Got a lot of travel photos? You probably put some real effort into planning your trips over the years, and that effort should pay off in terms of memories. So don’t let this be you:

“Wow, I forgot about that.”

“How could I have screwed up that shot?”

“Omg, I can’t believe she took a photo of me sleep-drooling on the train.”

Travel photos are time capsules that should capture once-in-a-lifetime moments. They should not be a swamp of repetitive, poorly shot photos that are uninteresting and subsequently ignored. But, in our smartphone era, we often replace unique shots with masses of mediocre ones, and then add insult to injury by leaving them on our hard drive or smartphone storage.

Making good use of your travel photos means remembering a few of the following steps during your vacation, and then immortalizing the right photos as soon as you get home.

Tips For Taking Photos During The Trip

Failing to plan is planning to fail! That’s why I recommend being proactive and disciplined when taking photos while you’re on the go.

Step one: Use a bit of care when taking the shot. Of course, grabbing the perfect still is an art in itself, so learn some of the basics if you’re not familiar with them already.  For example, take a moment to center the subject in the frame; check that you have the amount of background you want; and get the angle that will eliminate glare, shadows, and other interferences. If you are photographing people, a few shots might get you the one where nobody is making a weird face or closing their eyes. But for scenery, don’t spend time taking too many images. (You’d be surprised how many times the perfect shot is the first one—right when a stunning scene strikes you.)

I will say this: if you’ve got a decent amount of memory on your phone, take some high resolution shots. This will come in handy later on. Worried about taking up too much space? That’s why there’s step two. 

Step two: Delete every day. Whenever you have a break, or each night before bed, delete the photos that are obviously bad, or that don’t add to the story of your vacation. This will save lots of time when you get home and want to choose a presentation format. Also, if you have geo-tagging, make sure it is activated, because those tags can really jog your memory when you are editing your photos post-facto. (Let’s be honest—who notates the foreign spelling of every obscure town and village you pass through? Let your phone do it for you.)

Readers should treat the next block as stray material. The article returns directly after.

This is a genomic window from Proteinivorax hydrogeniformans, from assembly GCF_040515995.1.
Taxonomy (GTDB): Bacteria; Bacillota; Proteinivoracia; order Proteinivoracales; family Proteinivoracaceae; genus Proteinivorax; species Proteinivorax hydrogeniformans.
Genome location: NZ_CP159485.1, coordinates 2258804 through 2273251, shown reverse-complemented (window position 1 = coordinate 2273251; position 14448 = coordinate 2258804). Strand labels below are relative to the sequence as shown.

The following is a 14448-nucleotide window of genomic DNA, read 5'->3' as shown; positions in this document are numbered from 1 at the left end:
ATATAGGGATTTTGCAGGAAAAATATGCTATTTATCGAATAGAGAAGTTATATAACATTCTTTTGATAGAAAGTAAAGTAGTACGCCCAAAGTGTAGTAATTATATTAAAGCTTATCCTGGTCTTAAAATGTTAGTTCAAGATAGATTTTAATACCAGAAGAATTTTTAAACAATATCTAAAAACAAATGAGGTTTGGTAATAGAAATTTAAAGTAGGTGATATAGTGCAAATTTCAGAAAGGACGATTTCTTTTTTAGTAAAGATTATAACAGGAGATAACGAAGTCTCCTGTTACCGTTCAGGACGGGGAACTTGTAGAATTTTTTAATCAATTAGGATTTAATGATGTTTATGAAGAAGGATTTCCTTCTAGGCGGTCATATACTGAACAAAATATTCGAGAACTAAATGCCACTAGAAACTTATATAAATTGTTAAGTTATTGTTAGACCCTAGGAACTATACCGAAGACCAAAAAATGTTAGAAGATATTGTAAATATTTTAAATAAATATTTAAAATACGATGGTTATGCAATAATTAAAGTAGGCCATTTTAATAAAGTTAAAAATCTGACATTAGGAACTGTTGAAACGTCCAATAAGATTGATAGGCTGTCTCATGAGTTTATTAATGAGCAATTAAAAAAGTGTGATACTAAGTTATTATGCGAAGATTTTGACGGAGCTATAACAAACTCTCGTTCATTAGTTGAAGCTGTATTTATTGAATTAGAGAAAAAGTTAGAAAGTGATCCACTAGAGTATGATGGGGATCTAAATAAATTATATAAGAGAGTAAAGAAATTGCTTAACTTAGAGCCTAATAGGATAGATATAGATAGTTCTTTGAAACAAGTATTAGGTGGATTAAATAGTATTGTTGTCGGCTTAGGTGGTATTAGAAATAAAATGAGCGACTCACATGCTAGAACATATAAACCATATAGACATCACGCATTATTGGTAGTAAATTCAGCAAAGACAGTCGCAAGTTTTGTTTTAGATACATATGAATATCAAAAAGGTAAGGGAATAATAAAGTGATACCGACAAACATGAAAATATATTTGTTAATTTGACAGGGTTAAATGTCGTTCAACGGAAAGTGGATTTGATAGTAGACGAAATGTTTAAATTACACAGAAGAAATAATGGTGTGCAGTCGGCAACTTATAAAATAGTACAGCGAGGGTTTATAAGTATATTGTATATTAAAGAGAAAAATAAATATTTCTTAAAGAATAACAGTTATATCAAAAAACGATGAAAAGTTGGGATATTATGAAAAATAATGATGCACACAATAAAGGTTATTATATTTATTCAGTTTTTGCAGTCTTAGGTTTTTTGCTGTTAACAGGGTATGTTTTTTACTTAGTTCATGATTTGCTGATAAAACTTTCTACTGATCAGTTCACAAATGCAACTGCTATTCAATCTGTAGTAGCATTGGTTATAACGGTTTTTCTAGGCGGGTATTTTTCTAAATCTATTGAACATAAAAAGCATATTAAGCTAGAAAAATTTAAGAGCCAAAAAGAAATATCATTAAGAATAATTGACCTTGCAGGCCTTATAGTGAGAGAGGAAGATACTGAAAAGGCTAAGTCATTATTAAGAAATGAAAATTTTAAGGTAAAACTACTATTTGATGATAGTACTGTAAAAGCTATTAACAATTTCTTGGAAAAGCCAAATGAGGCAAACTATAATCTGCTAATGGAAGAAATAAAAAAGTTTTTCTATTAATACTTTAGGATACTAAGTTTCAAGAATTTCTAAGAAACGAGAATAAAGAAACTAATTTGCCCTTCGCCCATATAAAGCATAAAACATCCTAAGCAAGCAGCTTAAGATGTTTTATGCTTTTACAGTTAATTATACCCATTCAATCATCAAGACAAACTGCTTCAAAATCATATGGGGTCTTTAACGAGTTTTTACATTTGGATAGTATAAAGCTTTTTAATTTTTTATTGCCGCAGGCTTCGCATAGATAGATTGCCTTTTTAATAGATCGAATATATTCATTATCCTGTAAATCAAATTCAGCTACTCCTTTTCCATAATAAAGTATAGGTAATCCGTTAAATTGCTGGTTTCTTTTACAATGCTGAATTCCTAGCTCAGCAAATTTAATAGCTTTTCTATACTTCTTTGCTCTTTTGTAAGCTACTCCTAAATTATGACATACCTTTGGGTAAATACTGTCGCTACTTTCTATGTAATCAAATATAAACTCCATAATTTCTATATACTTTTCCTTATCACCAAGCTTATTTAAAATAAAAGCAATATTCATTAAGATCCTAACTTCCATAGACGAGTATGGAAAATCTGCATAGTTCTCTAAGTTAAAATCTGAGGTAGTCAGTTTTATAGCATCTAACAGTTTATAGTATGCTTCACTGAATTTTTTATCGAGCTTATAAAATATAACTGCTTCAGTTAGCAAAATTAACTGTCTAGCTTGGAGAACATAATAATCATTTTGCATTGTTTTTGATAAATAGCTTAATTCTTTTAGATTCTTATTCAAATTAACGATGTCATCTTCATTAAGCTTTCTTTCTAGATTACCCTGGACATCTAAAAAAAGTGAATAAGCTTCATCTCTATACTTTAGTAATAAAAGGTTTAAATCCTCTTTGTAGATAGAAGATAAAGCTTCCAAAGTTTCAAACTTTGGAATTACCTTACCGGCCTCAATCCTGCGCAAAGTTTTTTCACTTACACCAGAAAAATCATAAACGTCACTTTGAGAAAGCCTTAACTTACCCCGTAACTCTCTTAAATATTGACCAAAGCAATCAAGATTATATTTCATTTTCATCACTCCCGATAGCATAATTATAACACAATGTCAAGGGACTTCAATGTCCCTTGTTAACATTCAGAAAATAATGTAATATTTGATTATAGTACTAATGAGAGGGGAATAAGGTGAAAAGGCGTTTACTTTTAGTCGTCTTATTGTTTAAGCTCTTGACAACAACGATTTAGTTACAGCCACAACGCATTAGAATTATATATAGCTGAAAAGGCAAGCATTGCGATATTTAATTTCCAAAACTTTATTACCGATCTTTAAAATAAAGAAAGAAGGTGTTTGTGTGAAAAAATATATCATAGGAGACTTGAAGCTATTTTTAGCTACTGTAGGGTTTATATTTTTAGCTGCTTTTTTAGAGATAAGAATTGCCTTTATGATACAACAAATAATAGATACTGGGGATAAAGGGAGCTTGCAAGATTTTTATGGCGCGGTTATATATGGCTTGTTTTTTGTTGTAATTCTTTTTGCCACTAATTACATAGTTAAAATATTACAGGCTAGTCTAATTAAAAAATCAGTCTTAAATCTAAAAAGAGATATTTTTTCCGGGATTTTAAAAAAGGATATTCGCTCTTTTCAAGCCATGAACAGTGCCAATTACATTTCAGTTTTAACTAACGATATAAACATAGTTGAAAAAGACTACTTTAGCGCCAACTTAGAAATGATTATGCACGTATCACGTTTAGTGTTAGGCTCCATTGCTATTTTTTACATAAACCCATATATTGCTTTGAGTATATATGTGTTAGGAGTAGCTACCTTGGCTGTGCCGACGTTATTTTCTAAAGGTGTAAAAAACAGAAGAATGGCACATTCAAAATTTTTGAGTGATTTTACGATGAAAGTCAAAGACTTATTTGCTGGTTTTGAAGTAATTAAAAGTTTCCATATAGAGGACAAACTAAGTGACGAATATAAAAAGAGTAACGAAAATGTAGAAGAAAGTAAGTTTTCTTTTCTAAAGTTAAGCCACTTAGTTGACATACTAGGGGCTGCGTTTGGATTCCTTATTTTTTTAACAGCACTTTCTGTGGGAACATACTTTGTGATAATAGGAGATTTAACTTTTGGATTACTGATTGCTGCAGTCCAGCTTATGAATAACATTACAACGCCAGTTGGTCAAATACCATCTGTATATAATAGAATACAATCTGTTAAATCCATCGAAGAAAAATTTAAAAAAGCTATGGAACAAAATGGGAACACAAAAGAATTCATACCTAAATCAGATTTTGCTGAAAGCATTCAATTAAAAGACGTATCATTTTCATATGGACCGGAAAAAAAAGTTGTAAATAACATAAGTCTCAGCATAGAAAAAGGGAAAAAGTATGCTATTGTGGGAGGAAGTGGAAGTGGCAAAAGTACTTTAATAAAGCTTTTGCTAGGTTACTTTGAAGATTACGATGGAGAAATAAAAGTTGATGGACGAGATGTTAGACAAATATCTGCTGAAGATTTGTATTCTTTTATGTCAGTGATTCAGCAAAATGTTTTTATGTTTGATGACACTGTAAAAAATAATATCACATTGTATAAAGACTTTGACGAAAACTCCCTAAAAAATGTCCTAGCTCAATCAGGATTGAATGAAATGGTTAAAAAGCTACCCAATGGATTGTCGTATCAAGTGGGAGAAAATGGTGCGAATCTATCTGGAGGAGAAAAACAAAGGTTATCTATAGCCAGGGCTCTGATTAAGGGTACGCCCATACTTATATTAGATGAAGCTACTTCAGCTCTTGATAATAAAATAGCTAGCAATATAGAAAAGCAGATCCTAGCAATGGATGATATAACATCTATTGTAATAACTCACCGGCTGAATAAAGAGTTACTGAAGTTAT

Tips For Honoring Your Photos Post-Trip

Once you get home, it’s easy to say: Oh, I’ll organize my photos next weekend/next week/next ____. Don’t fall into that trap! It doesn’t have to be a huge project to immortalize your travel photos—but if you don’t do it soon, it might never happen. Here’s what I recommend:

First, decide on a format. How do you see yourself enjoying these photos? Maybe you had a short trip, and took only one really memorable photo – contemplate framing it. Or, if this was a family experience that you want everyone to cherish, make a photo book from your best snaps. Whichever format you pick, there are numerous ways to make sure your travel images are never forgotten. 

One of my personal favorites is a slideshow. It’s online, so anyone can view it, even kids. It’s fun to watch and share. And it’s a permanent record that, because it is composed of many images, can capture various aspects of a trip. My suggestion is to look for a photo slideshow maker that’s easy to use and doesn’t consume too much of your time. A good slideshow platform will give you a wide range of customization options and enable you to easily share with friends and family.  

If you’re willing to invest a tiiiiny bit more time and effort, go for a professionally-printed photo album. I personally like printed books. For one thing, they force you to choose only your best images. Kids and adults alike never get tired of flipping through them. Plus, they’re nice for making conversation when they sit on a coffee table or bookshelf.  

Various services will print and send hardcover, high-quality albums to your door. All you need to do (at a minimum) is decide which photos you want to print – which should be easy, if you followed my advice at the beginning of this blog! Of course, you can also add text, choose book type (like moleskin covers!), and pick from a fantastic number of other features which will give your favorite pictures the rich setting that they deserve. But if you just can’t muster the time or energy—no worries, because many printing services will do the designing for you.

Finally, if you’re lucky, there will be that one travel photo that stands out. It might be the quality, or the location, or the people involved, or the period of your life that it captures. In any case, if you come across such a gem, consider printing and framing it. The one caveat here is that it will require high-resolution (see above). You should also think about having it printed locally, so that a professional can advise you regarding photo size, paper type, and framing.   

Travel should be a life-long pursuit (and for more than just the photo ops). By using a few of these tips, your vacation memories will become concrete relics that you’ll enjoy and relive for years to come.

Photo by Juliana Malta on Unsplash



I've been writing since 2008 about a wide range of topics. I also love making furniture in my spare time, and birdwatching with my wife near our home in southern England.

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